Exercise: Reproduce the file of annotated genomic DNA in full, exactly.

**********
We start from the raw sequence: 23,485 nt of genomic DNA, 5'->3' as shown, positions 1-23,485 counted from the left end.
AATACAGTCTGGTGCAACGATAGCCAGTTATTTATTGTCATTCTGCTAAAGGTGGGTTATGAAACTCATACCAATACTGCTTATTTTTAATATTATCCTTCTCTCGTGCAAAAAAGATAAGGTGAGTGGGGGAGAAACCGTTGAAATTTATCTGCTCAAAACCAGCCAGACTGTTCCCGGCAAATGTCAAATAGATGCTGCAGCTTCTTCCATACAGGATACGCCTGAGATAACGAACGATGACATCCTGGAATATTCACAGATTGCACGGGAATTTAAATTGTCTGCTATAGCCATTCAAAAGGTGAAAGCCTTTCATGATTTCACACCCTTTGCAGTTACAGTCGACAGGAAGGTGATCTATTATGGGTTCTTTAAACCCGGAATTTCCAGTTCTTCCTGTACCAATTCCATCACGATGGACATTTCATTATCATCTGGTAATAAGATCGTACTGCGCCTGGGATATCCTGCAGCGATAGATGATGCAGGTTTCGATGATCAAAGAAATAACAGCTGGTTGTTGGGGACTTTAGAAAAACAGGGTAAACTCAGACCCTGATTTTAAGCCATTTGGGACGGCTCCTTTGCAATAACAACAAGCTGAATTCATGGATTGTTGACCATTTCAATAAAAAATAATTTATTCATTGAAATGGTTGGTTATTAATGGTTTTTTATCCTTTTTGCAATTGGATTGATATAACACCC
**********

We start from the raw sequence: 23,485 nt of genomic DNA, 5'->3' as shown, positions 1-23,485 counted from the left end.
AATACAGTCTGGTGCAACGATAGCCAGTTATTTATTGTCATTCTGCTAAAGGTGGGTTATGAAACTCATACCAATACTGCTTATTTTTAATATTATCCTTCTCTCGTGCAAAAAAGATAAGGTGAGTGGGGGAGAAACCGTTGAAATTTATCTGCTCAAAACCAGCCAGACTGTTCCCGGCAAATGTCAAATAGATGCTGCAGCTTCTTCCATACAGGATACGCCTGAGATAACGAACGATGACATCCTGGAATATTCACAGATTGCACGGGAATTTAAATTGTCTGCTATAGCCATTCAAAAGGTGAAAGCCTTTCATGATTTCACACCCTTTGCAGTTACAGTCGACAGGAAGGTGATCTATTATGGGTTCTTTAAACCCGGAATTTCCAGTTCTTCCTGTACCAATTCCATCACGATGGACATTTCATTATCATCTGGTAATAAGATCGTACTGCGCCTGGGATATCCTGCAGCGATAGATGATGCAGGTTTCGATGATCAAAGAAATAACAGCTGGTTGTTGGGGACTTTAGAAAAACAGGGTAAACTCAGACCCTGATTTTAAGCCATTTGGGACGGCTCCTTTGCAATAACAACAAGCTGAATTCATGGATTGTTGACCATTTCAATAAAAAATAATTTATTCATTGAAATGGTTGGTTATTAATGGTTTTTTATCCTTTTTGCAATTGGATTGATATAACACCC